Share on facebook
Share on twitter
Share on linkedin
Share on print

A CNC Machinist Thinks Differently

What Is a CNC Machinist?

A CNC machinist programs and operates the machines that create, modify, and repair products through material shaping. The mindset of a machinist is very different from a machine operator. A machinist thinks differently; they must determine the path the machine takes, the cut speed, and the feed rate, but even before that they must have the ability to see a project in geometric images. The CNC machinist provides the sketches, blueprints, or computer-aided manufacturing (CAM) files to the machine to complete the operation.

Using the code from the input, the machine then controls the cutting speed to shape materials like wood, plastic, or metal to create the desired product. The choice of CNC machine is also part of design expertise, typically using a mill, router, grinder, or lathe.

CNC machinists work in environments like factories, machine shops, and tool rooms for various industries including racing, aerospace, transportation, defence, commercial, electronics, optical, marine, oil and gas, firearms, medical, technology, and die making.

Some CNC machinists go on to pursue focused careers in metrology, work holding, quality control inspection, programming, mechanical assembly, maintenance, and machine tool building, as well as working as service technicians in the field. Experienced CNC machinists may also pursue careers as managers or business owners.


How Do I Think Like a CNC Machinist?

First, a little bad news; there is no simple recipe. You can study in school and understand how CNC machines work and how computer programs speak to them, but some natural talents that are harder to teach. Let’s look at some fundamentals of thinking like a machinist.

Just like learning the history of art doesn’t make you a good artist, there are both creative and mathematical elements involved to be a good machinist. You need to look at a CNC machine operation and always be thinking of a better way. It’s a blend of accuracy, consistency, creativity, and time-saving.

Beginning with manual machining lends much more opportunity to learn machine thinking. Instead of relying on machine presets, you are more physically in contact with the part and manually work through each process.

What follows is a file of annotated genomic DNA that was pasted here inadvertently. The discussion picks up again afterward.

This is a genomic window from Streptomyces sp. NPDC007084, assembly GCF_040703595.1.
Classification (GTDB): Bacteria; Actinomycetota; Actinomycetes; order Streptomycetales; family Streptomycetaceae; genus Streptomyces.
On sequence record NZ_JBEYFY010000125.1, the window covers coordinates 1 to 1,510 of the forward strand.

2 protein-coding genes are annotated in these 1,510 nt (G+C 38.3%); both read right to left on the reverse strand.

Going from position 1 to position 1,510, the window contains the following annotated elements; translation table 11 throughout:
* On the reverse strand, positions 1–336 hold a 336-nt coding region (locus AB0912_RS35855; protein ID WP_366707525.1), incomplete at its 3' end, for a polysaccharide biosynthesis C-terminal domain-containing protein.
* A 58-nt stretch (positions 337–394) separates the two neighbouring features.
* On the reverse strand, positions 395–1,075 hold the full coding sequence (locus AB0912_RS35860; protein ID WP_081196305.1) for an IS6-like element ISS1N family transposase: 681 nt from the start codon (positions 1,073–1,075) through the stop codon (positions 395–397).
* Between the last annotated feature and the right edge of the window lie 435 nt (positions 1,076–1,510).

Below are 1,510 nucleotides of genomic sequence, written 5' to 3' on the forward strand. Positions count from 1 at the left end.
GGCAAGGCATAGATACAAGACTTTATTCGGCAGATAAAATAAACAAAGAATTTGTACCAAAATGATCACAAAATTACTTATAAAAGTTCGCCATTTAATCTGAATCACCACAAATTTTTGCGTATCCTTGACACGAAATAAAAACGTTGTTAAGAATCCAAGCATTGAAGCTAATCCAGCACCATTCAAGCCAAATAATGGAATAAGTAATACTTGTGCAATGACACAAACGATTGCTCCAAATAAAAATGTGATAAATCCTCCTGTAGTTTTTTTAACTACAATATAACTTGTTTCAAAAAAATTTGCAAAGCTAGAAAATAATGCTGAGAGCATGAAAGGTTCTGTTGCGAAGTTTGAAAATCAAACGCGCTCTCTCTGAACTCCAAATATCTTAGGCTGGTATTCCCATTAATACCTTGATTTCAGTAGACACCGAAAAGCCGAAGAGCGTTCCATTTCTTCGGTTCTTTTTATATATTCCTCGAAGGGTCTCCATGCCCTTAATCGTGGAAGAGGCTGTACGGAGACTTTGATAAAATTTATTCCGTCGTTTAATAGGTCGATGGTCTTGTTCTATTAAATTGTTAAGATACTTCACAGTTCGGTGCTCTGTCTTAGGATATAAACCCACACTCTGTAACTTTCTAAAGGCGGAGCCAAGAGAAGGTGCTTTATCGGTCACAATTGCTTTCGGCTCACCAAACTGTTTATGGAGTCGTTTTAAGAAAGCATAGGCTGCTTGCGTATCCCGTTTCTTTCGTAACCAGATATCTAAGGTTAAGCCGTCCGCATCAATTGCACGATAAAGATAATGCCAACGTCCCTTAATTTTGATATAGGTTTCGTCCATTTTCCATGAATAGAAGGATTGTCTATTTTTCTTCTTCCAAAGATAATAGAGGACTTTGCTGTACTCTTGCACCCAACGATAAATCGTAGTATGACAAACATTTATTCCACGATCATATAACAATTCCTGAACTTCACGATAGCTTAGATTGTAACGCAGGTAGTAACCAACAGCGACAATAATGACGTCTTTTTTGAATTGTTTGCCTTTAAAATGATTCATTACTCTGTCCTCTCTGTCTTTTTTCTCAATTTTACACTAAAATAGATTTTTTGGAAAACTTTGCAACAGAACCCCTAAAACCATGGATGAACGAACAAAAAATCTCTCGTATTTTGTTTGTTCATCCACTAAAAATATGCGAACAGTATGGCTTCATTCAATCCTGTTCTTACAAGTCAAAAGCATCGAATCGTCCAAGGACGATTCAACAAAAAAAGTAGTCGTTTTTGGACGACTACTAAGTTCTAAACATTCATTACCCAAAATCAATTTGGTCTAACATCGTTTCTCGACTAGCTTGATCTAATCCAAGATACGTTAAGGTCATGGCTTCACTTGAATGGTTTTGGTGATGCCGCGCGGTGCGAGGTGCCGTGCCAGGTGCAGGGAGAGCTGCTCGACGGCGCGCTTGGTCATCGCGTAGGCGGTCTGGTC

Work planning is an important skill, as well as being detail-oriented to the point of perfectionism. These are good attributes. On the actual approach to each project start with math and then move into the physical reality.

Do the Math

Some basic geometry is needed to visualize a part and see all the shapes that make it a whole. This is where math and art begin to intersect. You can draw it out if that is helpful. More numbers come next with angles, diameters, and setting the coordinates for the machine with G Codes. This involves trigonometry, but many programs do the math for you, so expertise in this area isn’t necessary, but certainly helpful to grasp the concept of formulating the operations to build the geometric shapes.


Bring the Math into the Physical World

If you are a pure mathematician this next step may be more difficult. Once the geometric design is visualized and calculated, a machinist needs to take into account the real life of the part in the physical world. Limitations of the machine, flex of material, movement, and other variations must be translated into machine programming.

You also need to bring accuracy and efficiency into the design considering setup, measurement, and keeping the piece in the machine for as many operations as possible. 


Always Thinking

Another mindset of the machinist is thinking beyond the immediate design. This highlights that precision and timesaving. Calculating Part Zero, or X0Y0Z0, for each machine operation is an exercise in efficiency and accuracy that tests the machinist’s capacity for thinking of various applications. Similarly, using workholding and stops are natural ways to increase accuracy and apply ease to multiple designs.

A machinist thinks differently in approaches to daily life as well as work life. Did you have an inclination for Lego and structures as a child? Or do you look at furniture, tools, or appliance design in your home and think of better ways you would approach the design? It’s a fun process for a machinist. Your knowledge of metallurgy, computer skills, ability to adapt, and work with a team are all great building blocks to complement the machinist mindset. Living and thinking in design produce a natural machinist.